A disturbing trend is becoming clear that some companies promoting lawyer backed debt relief services have in fact created a clever little model for cleaning out consumers and making twice as much money. Basically what happens is the lawyers get the exclusive client for essentially free since the consumer winds up paying the marketing costs of the affiliate selling them service. Then the law firms make money on the backend after the marketing representative has been cut out of the relationship.
Here is how it works.
- Consumers in financial trouble are sold attorney backed debt relief services.
- Consumers pay an advance fee for these services since attorneys claim they are not bound to abide by the FTC telemarketing sales rules that prohibit advance fees.
- Marketers of these services are paid massive commissions, up to 95%, of the fees from the front-end debt relief service. Essentially the consumer has paid big fees to be sold to.
- The majority of consumers enrolled will fail and then will be sold or moved into backend bankruptcy services where the law firms keep the fees and does not share that with the front-end marketing representative.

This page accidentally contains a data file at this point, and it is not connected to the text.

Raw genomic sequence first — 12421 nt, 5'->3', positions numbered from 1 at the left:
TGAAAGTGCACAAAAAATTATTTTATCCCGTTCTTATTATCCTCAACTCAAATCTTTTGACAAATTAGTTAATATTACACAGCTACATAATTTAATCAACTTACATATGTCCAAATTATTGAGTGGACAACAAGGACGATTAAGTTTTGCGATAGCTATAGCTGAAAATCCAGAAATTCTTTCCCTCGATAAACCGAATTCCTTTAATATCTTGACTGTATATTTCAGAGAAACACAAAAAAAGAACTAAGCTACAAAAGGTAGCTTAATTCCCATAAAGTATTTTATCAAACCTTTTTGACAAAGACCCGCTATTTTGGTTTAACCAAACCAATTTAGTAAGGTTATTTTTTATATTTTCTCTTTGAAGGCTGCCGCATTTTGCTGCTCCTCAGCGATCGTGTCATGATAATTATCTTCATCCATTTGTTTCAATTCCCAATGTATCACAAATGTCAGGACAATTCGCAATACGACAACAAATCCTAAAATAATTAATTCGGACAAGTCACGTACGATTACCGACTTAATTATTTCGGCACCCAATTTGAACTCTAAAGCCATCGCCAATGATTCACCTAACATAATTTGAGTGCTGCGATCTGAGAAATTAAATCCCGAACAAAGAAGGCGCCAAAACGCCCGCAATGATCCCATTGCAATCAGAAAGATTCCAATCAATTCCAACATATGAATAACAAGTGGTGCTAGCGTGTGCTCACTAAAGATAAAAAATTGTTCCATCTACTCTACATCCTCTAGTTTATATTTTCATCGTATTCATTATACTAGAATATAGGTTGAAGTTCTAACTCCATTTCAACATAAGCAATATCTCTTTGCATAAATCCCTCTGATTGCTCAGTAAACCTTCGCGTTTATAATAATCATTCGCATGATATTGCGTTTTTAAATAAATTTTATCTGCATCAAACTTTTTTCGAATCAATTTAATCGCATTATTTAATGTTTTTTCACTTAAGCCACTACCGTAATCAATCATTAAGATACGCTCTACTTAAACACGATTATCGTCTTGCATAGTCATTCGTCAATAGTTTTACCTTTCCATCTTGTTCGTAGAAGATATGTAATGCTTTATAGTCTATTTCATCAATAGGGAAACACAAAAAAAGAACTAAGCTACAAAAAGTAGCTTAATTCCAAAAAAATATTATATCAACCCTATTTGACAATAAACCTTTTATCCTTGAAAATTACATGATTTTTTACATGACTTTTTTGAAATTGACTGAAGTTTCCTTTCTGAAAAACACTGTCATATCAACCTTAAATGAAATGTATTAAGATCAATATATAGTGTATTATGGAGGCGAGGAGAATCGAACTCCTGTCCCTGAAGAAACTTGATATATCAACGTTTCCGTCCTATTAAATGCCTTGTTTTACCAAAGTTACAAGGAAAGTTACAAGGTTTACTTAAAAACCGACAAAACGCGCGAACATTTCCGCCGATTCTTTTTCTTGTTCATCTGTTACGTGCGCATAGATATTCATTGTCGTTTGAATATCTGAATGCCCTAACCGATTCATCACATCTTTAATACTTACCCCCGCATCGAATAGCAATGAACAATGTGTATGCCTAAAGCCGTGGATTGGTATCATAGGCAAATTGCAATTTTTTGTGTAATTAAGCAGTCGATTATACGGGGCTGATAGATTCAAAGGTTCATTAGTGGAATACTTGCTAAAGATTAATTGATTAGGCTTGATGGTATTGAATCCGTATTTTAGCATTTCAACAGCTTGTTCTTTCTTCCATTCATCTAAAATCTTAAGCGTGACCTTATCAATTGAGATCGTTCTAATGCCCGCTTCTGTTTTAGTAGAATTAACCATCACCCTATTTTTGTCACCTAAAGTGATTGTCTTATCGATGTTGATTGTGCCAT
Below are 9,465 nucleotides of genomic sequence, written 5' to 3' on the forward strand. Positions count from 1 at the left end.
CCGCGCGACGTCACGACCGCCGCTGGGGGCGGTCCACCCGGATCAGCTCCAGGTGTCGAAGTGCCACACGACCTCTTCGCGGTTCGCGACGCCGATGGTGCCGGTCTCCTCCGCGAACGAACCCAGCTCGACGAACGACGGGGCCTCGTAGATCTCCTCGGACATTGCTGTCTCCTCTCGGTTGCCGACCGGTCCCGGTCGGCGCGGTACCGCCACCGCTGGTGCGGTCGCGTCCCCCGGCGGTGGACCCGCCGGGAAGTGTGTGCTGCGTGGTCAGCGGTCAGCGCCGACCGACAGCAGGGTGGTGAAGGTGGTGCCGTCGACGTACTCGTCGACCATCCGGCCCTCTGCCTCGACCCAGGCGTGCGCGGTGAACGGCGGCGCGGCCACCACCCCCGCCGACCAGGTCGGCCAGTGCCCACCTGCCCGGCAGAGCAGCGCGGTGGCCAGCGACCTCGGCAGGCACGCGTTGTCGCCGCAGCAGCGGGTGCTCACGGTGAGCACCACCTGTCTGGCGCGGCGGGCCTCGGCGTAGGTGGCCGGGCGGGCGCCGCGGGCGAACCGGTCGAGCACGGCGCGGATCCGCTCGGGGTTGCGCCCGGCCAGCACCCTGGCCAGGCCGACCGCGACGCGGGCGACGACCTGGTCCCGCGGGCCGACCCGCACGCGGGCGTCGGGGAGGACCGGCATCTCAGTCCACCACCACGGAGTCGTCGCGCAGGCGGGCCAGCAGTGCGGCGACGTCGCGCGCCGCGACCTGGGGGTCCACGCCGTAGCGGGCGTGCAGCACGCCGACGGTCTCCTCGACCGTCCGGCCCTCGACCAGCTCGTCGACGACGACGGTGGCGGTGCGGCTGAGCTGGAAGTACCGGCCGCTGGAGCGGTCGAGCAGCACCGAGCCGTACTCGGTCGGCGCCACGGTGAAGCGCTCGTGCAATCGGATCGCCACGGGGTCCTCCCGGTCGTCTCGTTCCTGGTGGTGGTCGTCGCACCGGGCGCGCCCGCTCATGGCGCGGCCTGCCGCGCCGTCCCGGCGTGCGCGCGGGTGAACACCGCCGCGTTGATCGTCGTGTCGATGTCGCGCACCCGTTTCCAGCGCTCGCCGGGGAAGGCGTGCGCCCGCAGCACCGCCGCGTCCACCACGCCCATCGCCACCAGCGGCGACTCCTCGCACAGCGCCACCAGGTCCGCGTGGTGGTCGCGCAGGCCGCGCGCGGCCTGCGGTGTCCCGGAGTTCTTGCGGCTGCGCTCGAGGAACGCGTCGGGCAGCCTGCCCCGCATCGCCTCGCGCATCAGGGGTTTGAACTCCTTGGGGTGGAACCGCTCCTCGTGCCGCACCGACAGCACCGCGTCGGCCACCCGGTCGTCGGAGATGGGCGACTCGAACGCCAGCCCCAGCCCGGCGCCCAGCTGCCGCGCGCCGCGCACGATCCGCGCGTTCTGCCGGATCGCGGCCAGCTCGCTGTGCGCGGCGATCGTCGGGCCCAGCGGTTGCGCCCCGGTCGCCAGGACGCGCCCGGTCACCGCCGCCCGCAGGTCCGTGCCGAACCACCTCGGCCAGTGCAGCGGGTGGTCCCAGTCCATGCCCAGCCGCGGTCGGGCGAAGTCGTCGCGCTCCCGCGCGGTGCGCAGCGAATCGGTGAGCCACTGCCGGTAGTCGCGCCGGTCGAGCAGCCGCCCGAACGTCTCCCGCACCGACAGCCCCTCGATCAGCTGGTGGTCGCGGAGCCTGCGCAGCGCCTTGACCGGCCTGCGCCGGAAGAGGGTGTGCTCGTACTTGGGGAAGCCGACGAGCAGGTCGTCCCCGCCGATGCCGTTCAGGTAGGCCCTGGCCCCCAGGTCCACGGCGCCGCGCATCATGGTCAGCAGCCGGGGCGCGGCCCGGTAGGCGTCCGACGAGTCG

So what is apparently being done is to sell a consumer with a wonderful promise that lawyer based advanced fee debt elimination services are a great thing. The consumer buys in on a positive note; the claim that an attorney is going to make the debt go away.
Then by the time it all starts to unravel the bulk of the advanced fees have been paid and the marketing representative is not owed or due any additional funds.
Some models include a partial credit for bankruptcy and some do not. The consumer that fails on the debt reduction plan is then given the “too bad it didn’t workout for you” speech and then shuffled to bankruptcy where additional fees are charged.
The reason this is the double-tap method is because the firms must be aware that most of the people enrolled will fail and are just waiting to up-sell them on the bankruptcy. One firm I reported on previously was charging consumers twice the going rate for bankruptcy services.
This approach makes money on the front-end, during the plan and on the backend.
So what do you think. Is that just business or is there something just plain wrong with that approach?
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